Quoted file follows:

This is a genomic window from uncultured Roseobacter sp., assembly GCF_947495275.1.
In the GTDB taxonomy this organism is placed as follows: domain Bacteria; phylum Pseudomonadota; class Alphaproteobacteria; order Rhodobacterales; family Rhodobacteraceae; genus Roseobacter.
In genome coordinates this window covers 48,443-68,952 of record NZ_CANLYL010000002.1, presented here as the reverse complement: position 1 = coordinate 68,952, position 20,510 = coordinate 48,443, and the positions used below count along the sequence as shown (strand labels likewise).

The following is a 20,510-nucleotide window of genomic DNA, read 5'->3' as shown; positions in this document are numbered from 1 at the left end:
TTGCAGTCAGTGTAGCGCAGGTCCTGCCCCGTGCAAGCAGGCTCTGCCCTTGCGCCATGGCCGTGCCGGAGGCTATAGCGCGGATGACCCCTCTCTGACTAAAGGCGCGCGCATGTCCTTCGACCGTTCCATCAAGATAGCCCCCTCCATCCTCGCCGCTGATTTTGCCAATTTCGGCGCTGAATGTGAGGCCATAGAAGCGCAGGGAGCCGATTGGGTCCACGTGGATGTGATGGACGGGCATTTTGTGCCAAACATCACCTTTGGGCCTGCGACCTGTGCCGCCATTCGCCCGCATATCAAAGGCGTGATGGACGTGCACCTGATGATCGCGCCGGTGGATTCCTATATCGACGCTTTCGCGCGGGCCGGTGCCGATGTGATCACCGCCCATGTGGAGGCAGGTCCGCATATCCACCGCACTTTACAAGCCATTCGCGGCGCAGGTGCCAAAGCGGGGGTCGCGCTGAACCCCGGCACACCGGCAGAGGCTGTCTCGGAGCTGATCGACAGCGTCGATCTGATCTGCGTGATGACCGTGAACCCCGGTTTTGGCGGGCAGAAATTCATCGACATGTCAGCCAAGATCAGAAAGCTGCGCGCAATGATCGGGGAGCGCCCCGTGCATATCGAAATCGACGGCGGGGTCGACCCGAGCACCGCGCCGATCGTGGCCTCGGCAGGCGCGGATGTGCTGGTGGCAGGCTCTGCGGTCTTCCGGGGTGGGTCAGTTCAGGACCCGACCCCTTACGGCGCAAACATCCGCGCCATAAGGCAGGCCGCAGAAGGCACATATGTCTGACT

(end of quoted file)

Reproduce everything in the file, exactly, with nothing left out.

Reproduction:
This is a genomic window from uncultured Roseobacter sp., assembly GCF_947495275.1.
In the GTDB taxonomy this organism is placed as follows: domain Bacteria; phylum Pseudomonadota; class Alphaproteobacteria; order Rhodobacterales; family Rhodobacteraceae; genus Roseobacter.
In genome coordinates this window covers 48,443-68,952 of record NZ_CANLYL010000002.1, presented here as the reverse complement: position 1 = coordinate 68,952, position 20,510 = coordinate 48,443, and the positions used below count along the sequence as shown (strand labels likewise).

The following is a 20,510-nucleotide window of genomic DNA, read 5'->3' as shown; positions in this document are numbered from 1 at the left end:
TTGCAGTCAGTGTAGCGCAGGTCCTGCCCCGTGCAAGCAGGCTCTGCCCTTGCGCCATGGCCGTGCCGGAGGCTATAGCGCGGATGACCCCTCTCTGACTAAAGGCGCGCGCATGTCCTTCGACCGTTCCATCAAGATAGCCCCCTCCATCCTCGCCGCTGATTTTGCCAATTTCGGCGCTGAATGTGAGGCCATAGAAGCGCAGGGAGCCGATTGGGTCCACGTGGATGTGATGGACGGGCATTTTGTGCCAAACATCACCTTTGGGCCTGCGACCTGTGCCGCCATTCGCCCGCATATCAAAGGCGTGATGGACGTGCACCTGATGATCGCGCCGGTGGATTCCTATATCGACGCTTTCGCGCGGGCCGGTGCCGATGTGATCACCGCCCATGTGGAGGCAGGTCCGCATATCCACCGCACTTTACAAGCCATTCGCGGCGCAGGTGCCAAAGCGGGGGTCGCGCTGAACCCCGGCACACCGGCAGAGGCTGTCTCGGAGCTGATCGACAGCGTCGATCTGATCTGCGTGATGACCGTGAACCCCGGTTTTGGCGGGCAGAAATTCATCGACATGTCAGCCAAGATCAGAAAGCTGCGCGCAATGATCGGGGAGCGCCCCGTGCATATCGAAATCGACGGCGGGGTCGACCCGAGCACCGCGCCGATCGTGGCCTCGGCAGGCGCGGATGTGCTGGTGGCAGGCTCTGCGGTCTTCCGGGGTGGGTCAGTTCAGGACCCGACCCCTTACGGCGCAAACATCCGCGCCATAAGGCAGGCCGCAGAAGGCACATATGTCTGACT